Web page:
The Florida pro, who turns 48 on Tuesday, will take time off as doctors correct a blockage that was discovered during routine diagnostic tests a few days ago in his hometown of Gainesville. The procedure, which will be performed later this week, is not considered life threatening and a full recovery is expected.
"I'm disappointed to miss the rest of the season," said Grigsby, who has no history of cardiac problems. "The Bassmaster Elite 50s are so cool and I really feel like I'm on top of my game. I've had good finishes the last three tournaments and felt real good about the next three E-50s.
"Being a competitor, I didn't want to quit. As professional fishermen, we work through the pain and injuries, usually. But it's the right thing to do. I'll be able to fish the E-50s for years and years to come. Right now, I'm just concentrating on getting through this and back, ready to go in time for the ESPN Great Outdoor Games in eight weeks."
BASS announced today that Grigsby will be awarded a guaranteed last place check of $20, 000 for his Bassmaster Elite 50 participation and that series will continue with one fewer angler.
"We wish Shaw a successful operation and a speedy recovery," said BASS Vice President and General Manager Dean Kessel. "It is our sincere hope that the prize money he has earned by qualifying for the series will help his family through this difficult time."
A member of the BASS Millionaires Club, the eight-time BASS tournament winner was stunned when he learned that he had blockages that will require a triple-bypass operation. He had experienced no symptoms typical of cardiac problems despite a rigorous week that included spending two grueling days poling a flats boat in the Gulf of Mexico.
"It's important to emphasize that Shaw has suffered no damage to his heart whatsoever," added Dr. George Benchimol, Grigsby's family physician and close friend. "There is no reason that he shouldn't recover quickly and completely. It won't be long before he is competing as hard as ever."
Grigsby emphasized that he feels blessed and appreciative of the support and well wishes he and his family have received in recent days.
"This is all God's great timing," he said. "He set into place a chain of events that began at the last Tour event at Santee-Cooper and eventually led to an echo cardiogram that we all expected to be normal.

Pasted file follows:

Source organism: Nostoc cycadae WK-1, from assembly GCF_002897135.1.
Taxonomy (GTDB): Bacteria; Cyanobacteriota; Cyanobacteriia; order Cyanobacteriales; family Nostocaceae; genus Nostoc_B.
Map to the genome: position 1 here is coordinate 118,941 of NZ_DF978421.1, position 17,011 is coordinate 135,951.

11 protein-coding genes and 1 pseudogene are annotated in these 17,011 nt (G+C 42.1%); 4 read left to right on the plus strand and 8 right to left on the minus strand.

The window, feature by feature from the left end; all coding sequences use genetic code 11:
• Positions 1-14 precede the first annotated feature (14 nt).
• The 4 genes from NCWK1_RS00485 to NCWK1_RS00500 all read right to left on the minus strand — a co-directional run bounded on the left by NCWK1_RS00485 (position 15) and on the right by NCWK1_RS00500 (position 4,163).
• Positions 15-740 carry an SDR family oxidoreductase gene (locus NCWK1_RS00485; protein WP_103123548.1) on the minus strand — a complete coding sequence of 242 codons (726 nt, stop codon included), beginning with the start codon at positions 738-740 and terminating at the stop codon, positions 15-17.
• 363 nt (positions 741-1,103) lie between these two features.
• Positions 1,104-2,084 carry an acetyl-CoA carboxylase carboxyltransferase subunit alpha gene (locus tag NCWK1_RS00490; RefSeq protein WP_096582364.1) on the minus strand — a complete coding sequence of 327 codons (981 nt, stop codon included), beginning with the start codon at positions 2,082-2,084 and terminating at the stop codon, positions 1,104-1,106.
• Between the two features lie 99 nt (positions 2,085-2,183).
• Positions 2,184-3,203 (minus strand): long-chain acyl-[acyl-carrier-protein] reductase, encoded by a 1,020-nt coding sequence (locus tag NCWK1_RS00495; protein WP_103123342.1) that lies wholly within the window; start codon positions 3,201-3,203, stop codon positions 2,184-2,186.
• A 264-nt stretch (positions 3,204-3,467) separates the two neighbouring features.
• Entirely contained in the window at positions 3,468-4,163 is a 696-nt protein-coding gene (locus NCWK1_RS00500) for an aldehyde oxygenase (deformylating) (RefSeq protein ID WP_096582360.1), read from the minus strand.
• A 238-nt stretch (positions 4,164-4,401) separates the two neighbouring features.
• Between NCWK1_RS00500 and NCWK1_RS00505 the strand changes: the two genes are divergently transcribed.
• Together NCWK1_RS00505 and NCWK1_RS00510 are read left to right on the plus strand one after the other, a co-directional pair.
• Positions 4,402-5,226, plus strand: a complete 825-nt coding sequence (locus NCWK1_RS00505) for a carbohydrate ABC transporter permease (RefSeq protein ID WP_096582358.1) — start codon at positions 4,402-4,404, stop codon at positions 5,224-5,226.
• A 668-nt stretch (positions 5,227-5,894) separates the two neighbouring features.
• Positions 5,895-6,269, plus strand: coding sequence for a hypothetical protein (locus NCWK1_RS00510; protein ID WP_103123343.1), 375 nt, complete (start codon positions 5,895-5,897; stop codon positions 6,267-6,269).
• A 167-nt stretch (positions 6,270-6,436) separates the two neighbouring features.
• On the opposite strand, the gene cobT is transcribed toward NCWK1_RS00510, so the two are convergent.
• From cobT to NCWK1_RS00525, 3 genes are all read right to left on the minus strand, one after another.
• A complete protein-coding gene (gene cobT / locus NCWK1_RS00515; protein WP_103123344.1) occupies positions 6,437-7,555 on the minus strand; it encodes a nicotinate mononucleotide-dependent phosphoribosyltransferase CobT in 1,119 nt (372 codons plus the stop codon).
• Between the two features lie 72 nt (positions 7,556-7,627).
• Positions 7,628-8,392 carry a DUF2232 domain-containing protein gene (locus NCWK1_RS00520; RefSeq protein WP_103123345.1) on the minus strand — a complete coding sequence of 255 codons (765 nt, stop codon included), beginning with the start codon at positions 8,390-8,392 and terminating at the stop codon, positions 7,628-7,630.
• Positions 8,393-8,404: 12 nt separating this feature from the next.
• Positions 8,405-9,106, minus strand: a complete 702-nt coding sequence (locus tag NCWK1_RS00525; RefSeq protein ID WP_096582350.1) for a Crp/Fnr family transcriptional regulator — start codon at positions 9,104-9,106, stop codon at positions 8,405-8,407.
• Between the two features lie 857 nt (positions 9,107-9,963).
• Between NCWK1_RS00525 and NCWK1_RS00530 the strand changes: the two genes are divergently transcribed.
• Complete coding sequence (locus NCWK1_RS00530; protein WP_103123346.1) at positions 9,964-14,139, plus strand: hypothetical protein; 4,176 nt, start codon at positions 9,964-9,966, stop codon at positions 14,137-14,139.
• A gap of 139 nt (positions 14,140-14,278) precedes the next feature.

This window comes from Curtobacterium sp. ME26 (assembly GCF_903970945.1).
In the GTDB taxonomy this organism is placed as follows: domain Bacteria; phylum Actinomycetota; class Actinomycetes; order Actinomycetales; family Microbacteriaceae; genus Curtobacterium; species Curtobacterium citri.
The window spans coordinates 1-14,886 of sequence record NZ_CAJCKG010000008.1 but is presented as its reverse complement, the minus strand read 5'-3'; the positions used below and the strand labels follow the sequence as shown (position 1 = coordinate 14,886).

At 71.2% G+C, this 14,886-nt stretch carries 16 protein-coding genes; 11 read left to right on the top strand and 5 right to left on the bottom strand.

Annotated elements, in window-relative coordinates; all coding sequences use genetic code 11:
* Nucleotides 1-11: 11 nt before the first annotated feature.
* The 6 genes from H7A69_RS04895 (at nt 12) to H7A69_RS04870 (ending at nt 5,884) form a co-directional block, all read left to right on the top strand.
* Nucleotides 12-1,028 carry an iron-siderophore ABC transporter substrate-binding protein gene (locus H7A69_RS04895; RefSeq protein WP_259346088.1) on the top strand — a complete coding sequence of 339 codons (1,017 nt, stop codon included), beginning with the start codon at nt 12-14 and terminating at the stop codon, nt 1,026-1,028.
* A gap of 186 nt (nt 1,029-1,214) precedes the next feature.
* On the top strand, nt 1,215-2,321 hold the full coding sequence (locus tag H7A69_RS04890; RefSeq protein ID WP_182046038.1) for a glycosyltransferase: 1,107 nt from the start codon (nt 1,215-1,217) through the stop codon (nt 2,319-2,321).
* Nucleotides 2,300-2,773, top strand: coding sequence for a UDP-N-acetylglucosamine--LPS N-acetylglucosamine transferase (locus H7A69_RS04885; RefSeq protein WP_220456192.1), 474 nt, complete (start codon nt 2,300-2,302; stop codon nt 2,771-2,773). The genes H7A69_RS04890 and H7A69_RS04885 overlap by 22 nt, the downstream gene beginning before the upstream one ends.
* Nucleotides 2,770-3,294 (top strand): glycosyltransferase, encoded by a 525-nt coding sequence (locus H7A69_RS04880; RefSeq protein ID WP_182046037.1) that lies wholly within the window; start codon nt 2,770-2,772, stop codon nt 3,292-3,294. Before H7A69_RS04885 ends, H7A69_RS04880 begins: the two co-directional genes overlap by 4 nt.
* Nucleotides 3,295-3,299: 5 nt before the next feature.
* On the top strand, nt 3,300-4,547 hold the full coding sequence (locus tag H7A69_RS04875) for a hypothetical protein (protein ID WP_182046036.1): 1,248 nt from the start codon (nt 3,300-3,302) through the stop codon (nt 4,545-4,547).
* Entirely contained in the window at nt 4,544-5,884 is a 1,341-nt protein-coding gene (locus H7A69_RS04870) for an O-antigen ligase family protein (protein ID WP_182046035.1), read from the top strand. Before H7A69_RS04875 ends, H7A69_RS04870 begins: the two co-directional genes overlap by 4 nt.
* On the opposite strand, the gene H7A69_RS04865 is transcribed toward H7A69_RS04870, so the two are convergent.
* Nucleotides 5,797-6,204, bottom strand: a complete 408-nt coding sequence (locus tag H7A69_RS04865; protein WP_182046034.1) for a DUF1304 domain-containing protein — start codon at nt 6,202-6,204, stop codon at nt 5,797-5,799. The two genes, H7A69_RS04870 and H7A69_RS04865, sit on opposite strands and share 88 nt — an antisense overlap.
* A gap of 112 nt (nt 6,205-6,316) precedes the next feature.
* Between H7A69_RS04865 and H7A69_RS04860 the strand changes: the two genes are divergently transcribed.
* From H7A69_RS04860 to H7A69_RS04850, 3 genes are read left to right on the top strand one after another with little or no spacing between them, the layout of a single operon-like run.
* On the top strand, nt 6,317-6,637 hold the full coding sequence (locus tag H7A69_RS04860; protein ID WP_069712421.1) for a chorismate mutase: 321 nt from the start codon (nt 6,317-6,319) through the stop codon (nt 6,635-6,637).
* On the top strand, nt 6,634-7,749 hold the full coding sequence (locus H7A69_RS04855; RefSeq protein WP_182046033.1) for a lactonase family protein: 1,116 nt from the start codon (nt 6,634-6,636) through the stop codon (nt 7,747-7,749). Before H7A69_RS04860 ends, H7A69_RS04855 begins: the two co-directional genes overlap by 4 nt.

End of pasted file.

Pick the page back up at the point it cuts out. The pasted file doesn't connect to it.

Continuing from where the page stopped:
"When I think of the sequence of things that led to this being discovered, I'm amazed because I had no symptoms of anything. To me, it just shows how much God is in your life. I definitely know that Jesus had a hand in this."
The Bassmaster family and fishing fans everywhere wish him the best and eagerly await his return to action this summer.
A PINCH OF SALT. Triton Boats pros Stephen Browning and Jeff Coble proved they are equally adept at fishing both fresh and saltwater last week by winning the Redfish Cup tournament on Galveston Bay in Texas. It was the first redfish tournament ever fished by the former CITGO Bassmaster Classic qualifiers.
"It was a lot of fun," said Coble, who was a last-minute substitute for CITGO Bassmaster Angler of the Year Gerald Swindle, Browning's original partner.
Browning and Coble won the event with a two-redfish limit totaling 17.35 pounds. They did it with bass tackle and crankbaits - although Coble quickly learned that he needed to beef up his hooks and switch to braided line to combat the hard-charging game fish.
Coble emphasized that they enjoyed an advantage over most the field that used flats boats and were limited by rough water conditions that led to the cancellation of one competition day. The Bassmaster pair traveled in a Triton 240 LTS 24-foot bay boat that enabled them to make a 25-mile run to their most productive area each day.
After their unexpected immediate success, Coble will replace Swindle for the rest of the Redfish Cup season. Fans can catch the victory on ESPN2, Aug. 14 at 10:30 a.m. ET/9:30 a.m. CT.
KENTUCKY COUP. It was a big moment for Kevin Wirth and the CITGO Bassmaster Tournament Trail when the former Kentucky Derby jockey was featured as a guest on ESPN's Breakfast at the Kentucky Derby special that ran throughout the morning of the 103rd Derby. Wirth, a five-time Classic qualifier who rode in the 1981 Derby, was interviewed about his Derby experience as well as his career as a Tour pro.
Wirth handled the interview with ease as interviewers played video of both his Derby appearance as an 18-year-old jockey and scenes from the CITGO Bassmaster Tour.
DID YOU KNOW? That Bassmaster Magazine is the world's largest fishing magazine in terms of circulation and readership?
PRO BIRTHDAYS. Eight-time BASS winner Shaw Grigsby celebrates his 48th birthday on May 11, while Tim Loper of Mississippi becomes 45 two days later. Michigan pro Gerry Gostenik will blow out 45 candles on May 16. Former Classic champion Davy Hite will be 39 two days later. Another former Classic winner, Paul Elias (53), California's Robert Lee (36) and Oklahoma's Jeff Kriet (35) all share May 19 as their birthday.
IF I HADN'T BECOME A BASS PRO... Alabama pro Boyd Duckett, who won a CITGO Bassmaster Southern Open presented by Busch Beer, would be able to concentrate full time on his business leasing tank trailers pulled by 18-wheelers.
THEY SAID IT. "I would want people in the fishing world to know how much I appreciate the older pros because when I was 12 and 13 years old, they made it so exciting for me. That's what gave me the drive and ambition to go out and do this. I would want those guys to know how much respect I have for them and how they still kick our butts all the time out here, too." Former CITGO Bassmaster Angler of the Year Tim Horton pays his respect to the pros that blazed the trail before him.